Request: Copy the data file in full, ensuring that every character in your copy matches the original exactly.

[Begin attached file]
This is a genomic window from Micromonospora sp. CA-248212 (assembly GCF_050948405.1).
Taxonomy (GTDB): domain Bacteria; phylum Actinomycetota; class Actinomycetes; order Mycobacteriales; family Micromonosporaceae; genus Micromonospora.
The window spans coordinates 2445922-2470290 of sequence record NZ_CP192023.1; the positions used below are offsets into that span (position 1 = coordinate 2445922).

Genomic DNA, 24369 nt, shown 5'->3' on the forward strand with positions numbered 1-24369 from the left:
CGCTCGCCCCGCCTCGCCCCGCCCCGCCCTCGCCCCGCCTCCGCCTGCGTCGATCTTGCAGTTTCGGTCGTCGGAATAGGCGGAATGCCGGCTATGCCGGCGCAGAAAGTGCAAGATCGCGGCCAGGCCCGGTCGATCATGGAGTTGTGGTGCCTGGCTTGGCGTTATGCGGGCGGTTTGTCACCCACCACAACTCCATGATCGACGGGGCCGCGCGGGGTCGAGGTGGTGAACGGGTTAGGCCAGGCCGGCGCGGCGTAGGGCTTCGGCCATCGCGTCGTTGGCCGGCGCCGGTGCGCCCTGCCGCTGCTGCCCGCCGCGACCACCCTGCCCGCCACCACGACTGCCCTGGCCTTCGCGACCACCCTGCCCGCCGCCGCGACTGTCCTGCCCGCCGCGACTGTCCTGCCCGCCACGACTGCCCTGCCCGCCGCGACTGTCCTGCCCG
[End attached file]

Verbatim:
This is a genomic window from Micromonospora sp. CA-248212 (assembly GCF_050948405.1).
Taxonomy (GTDB): domain Bacteria; phylum Actinomycetota; class Actinomycetes; order Mycobacteriales; family Micromonosporaceae; genus Micromonospora.
The window spans coordinates 2445922-2470290 of sequence record NZ_CP192023.1; the positions used below are offsets into that span (position 1 = coordinate 2445922).

Genomic DNA, 24369 nt, shown 5'->3' on the forward strand with positions numbered 1-24369 from the left:
CGCTCGCCCCGCCTCGCCCCGCCCCGCCCTCGCCCCGCCTCCGCCTGCGTCGATCTTGCAGTTTCGGTCGTCGGAATAGGCGGAATGCCGGCTATGCCGGCGCAGAAAGTGCAAGATCGCGGCCAGGCCCGGTCGATCATGGAGTTGTGGTGCCTGGCTTGGCGTTATGCGGGCGGTTTGTCACCCACCACAACTCCATGATCGACGGGGCCGCGCGGGGTCGAGGTGGTGAACGGGTTAGGCCAGGCCGGCGCGGCGTAGGGCTTCGGCCATCGCGTCGTTGGCCGGCGCCGGTGCGCCCTGCCGCTGCTGCCCGCCGCGACCACCCTGCCCGCCACCACGACTGCCCTGGCCTTCGCGACCACCCTGCCCGCCGCCGCGACTGTCCTGCCCGCCGCGACTGTCCTGCCCGCCACGACTGCCCTGCCCGCCGCGACTGTCCTGCCCG